What about 25,824 small tuna, 382 mahi-mahi, 188 wahoo, 82 yellowtail and other large fish, 27 sharks and rays, 1 billfish, 1,193 triggerfish and other small fish and 0.06 endangered sea turtles? That's the bycatch cost associated with saving a single dolphin by moving to 'dolphin safe' tuna fishing practices. Dolphin safe tuna, it turns out, is an ecological disaster. It seems the only species it's better for is dolphins. The reason is the method used to find the tuna schools.
[A]fter a large group of tuna is located, a miles-across purse seine net is closed around them via a group of small boats associated with a large factory ship. It’s an effective way to catch large amounts of fish for not a lot of money.Unfortunately the problem with #2 is that floating objects attract so much more than just tuna, resulting in the bycatch mentioned above. Dolphin-associated tuna schools, on the other hand, are primarily mature tuna.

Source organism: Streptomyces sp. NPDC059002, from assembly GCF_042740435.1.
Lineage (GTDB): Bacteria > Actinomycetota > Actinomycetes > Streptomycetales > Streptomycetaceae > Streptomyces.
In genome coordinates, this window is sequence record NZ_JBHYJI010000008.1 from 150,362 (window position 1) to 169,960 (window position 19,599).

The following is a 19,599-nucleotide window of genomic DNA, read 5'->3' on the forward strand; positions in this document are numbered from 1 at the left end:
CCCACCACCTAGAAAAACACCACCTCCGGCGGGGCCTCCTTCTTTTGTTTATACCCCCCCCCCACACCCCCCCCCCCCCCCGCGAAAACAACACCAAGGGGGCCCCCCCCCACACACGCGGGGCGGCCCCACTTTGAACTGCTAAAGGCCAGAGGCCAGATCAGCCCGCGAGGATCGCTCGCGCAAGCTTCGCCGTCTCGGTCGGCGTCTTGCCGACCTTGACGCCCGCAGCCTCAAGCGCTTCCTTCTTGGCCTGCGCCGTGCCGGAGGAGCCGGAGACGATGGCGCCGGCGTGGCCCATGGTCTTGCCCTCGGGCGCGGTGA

This technique is pretty standard- the main variation lies in how the large group of tuna is located. There are basically three ways to do this.
For a long time, #3 was the most common way of catching tuna. The problem with this method was that by definition, dolphins are right there- and they get caught in the net as well.
- Get lucky and happen to stumble across a large group of tuna visible from the surface in the middle of an enormous ocean. Obviously, this isn’t terribly practical.
- Attract tuna using floating objects. Stay tuned, we’ll come back to #2.
- Follow dolphins, because dolphins in the Eastern Tropical Pacific are often associated with large schools of tuna. Dolphins are easy to follow because, unlike tuna, they have to come up for air.
Dolphin-safe tuna is even bad for the tuna. The 'small tuna' bycatch refers to pre-reproductive fish, removing them from the breeding pool and making tuna fishery even more unsustainable.
Of course changing the 'dolphin friendly' label to 'eco unfriendly' (or 'ONLY dolphin friendly) is probably never going to happen.
What's a dolphin worth to you?